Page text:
The first stage in ensuring the safety of our plants is to systematically identify risks and assess them. This includes analyzing not only how well we control the energy present in a process (e.g. pressure, heat), but also what effect a single error might have on a chain of events that could culminate in the escape of a substance or an accident. After completing this comprehensive analysis, we specify safety measures to prevent undesired events.
Safety Training & Inspections
WACKER attaches particular importance to providing its safety experts with ongoing training. We hold regular training sessions, for example, on plant safety and explosion-damage protection. Group experts organize safety training at WACKER sites, including those outside Germany. The regional focus of sustainability management in 2017 was Asia. The Chinese sites Nanjing, Shanghai and Zhangjiagang, as well as the Kolkata site in India, underwent occupational health and safety inspections. In 2018, we audited our sites at Charleston, Adrian, Eddyville and Calvert City in the USA.
In 2017, WACKER Greater China organized Safety Days at its Shanghai, Zhangjiagang and Nanjing sites for the sixth time. The Charleston site held a Safety Day in 2018, while the Adrian site in the USA and Jandíra in Brazil held such events in both years of the current reporting period. Another Safety Day took place at the Singapore site, where WACKER employees completed a training course aimed at increasing safety awareness and improving the ability to respond correctly in the case of an emergency.
Low accident figures are a reflection of safety-conscious conduct. At WACKER, we give special recognition to facilities that operate for sustained periods of time without a reportable accident. Some of these have also been honored by institutions outside the company. The site manager of the Ulsan plant in South Korea, for example, was presented with a Safety Award from the Korean Chamber of industry and Commerce in 2018. The Ulsan site received this award to honor the fact that it had notched up 17 years without an accident.
No matter how many preventive measures are taken, accidents and environmentally relevant incidents can never be completely ruled out. At WACKER, we make sure we learn from such events to prevent their recurrence. One example of this is an incident that occurred in 2017: at the Burghausen site, trichlorosilane leaked from a defective pipe bridge, due to corrosion. The incident prompted the development of a program with which pipe bridges have since been protected even better against corrosion and checked more intensively – at all WACKER sites that have pipe bridges or long connecting pipes outside buildings.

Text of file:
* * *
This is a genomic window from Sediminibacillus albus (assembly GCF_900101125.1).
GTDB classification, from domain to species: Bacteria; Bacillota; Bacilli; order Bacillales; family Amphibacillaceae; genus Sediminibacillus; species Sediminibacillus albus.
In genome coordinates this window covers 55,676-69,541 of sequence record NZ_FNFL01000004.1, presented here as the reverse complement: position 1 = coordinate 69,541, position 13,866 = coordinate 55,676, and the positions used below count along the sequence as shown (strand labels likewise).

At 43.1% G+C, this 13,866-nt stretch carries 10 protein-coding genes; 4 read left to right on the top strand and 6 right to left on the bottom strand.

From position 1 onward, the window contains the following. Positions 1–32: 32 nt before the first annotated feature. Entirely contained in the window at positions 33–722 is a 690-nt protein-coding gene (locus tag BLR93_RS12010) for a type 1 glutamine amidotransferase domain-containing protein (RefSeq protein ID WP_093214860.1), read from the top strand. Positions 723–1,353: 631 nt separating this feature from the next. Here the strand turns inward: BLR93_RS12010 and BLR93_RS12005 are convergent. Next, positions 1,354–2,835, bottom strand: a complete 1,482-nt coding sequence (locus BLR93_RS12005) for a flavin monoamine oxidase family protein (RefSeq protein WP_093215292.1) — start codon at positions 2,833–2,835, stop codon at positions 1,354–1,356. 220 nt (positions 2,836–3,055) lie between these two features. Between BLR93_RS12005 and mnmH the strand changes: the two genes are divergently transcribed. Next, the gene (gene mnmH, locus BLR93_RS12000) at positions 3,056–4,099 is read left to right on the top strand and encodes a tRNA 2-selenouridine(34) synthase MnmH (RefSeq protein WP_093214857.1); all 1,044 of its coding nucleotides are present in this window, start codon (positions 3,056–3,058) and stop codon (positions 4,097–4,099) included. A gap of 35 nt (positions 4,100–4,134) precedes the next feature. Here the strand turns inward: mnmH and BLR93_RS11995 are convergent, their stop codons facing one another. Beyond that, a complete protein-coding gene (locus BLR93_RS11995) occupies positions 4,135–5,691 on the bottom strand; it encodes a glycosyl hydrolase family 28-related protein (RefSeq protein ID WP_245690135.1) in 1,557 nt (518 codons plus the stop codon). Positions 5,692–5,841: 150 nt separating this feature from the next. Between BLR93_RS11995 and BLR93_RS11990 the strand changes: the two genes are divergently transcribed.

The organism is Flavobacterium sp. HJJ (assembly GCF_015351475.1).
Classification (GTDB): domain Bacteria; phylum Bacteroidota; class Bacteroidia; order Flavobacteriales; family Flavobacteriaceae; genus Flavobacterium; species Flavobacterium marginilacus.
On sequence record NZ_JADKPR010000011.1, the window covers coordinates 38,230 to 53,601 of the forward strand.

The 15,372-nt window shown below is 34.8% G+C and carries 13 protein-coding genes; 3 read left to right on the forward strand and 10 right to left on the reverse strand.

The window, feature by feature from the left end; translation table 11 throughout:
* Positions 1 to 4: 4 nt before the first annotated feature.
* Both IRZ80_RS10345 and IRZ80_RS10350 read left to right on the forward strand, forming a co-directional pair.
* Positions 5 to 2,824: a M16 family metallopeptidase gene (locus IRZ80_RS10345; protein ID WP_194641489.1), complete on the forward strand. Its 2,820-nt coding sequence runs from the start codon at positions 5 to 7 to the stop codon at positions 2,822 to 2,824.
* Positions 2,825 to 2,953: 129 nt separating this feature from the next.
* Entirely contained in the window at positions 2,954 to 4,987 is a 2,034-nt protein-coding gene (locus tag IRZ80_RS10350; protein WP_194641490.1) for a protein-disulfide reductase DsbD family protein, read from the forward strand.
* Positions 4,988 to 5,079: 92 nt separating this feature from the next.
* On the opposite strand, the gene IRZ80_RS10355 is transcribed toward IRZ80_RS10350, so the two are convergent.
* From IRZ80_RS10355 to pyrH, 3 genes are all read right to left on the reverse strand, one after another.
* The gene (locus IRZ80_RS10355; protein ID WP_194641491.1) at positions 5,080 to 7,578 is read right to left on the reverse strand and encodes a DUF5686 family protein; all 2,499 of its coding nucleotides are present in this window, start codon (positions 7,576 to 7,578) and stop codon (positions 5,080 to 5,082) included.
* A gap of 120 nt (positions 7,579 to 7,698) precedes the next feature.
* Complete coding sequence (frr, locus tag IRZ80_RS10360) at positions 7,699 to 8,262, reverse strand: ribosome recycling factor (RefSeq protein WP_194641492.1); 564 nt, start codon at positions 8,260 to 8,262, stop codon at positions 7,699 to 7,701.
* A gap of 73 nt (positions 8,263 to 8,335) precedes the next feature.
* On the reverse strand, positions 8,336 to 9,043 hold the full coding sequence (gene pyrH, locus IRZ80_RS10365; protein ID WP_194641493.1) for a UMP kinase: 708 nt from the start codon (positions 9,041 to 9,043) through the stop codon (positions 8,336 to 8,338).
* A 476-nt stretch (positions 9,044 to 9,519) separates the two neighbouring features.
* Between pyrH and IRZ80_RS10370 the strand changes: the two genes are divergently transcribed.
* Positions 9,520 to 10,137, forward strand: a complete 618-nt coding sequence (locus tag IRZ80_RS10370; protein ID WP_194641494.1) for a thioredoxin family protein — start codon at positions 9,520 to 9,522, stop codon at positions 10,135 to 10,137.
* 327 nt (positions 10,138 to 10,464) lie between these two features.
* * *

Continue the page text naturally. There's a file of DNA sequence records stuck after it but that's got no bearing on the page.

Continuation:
WACKER ensures that its products are safely stored and transported. We carefully inspect vehicles before loading them, especially where hazardous goods are involved. In 2018, we had inspections carried out on some 12,000 trucks (2017: over 11,000). If a vehicle fails an inspection, we refuse to deploy it until the defects have been remedied. Failure rates have been extremely low for years now. The rate for 2018 was about 2.0 percent for hazardous goods shipments leaving Burghausen, our largest site (2017: 1.4 percent).
As elsewhere, we rely on well-trained personnel for transport safety. In 2017/2018, more than 2,700 employees in Germany alone attended classroom-training sessions on the shipment of hazardous goods, while over 1,700 participated in online courses on securing freight.
We regularly discuss the issue of transport safety with our logistics providers in Germany, for example during our annual Supplier Day. If deficiencies are found, we agree on improvements and then follow up on their implementation. WACKER uses in-house criteria and internationally recognized systems to select logistics providers and assess their performance. Via contractually defined specifications (such as a requirements profile for providers of road transport logistics), WACKER ensures that both its contractors and their subcontractors meet the company’s stringent safety requirements. As part of the annual audit plan, selected hazardous-goods shippers are audited for compliance with these requirements and, if necessary, improvement measures are agreed.
For products with a high hazard potential, we use packaging and tanks of the highest quality. In addition, we assess the route to be taken by these transports and choose the one with the lowest risk.
When monitoring the distribution of our products, we also record any transport incidents not involving hazardous goods, as well as those that have no negative impact on people or the environment. Such incidents are an important factor in the annual assessment of our logistics providers. We recorded a total of 11 transport incidents that did not involve hazardous goods in both 2017 and 2018.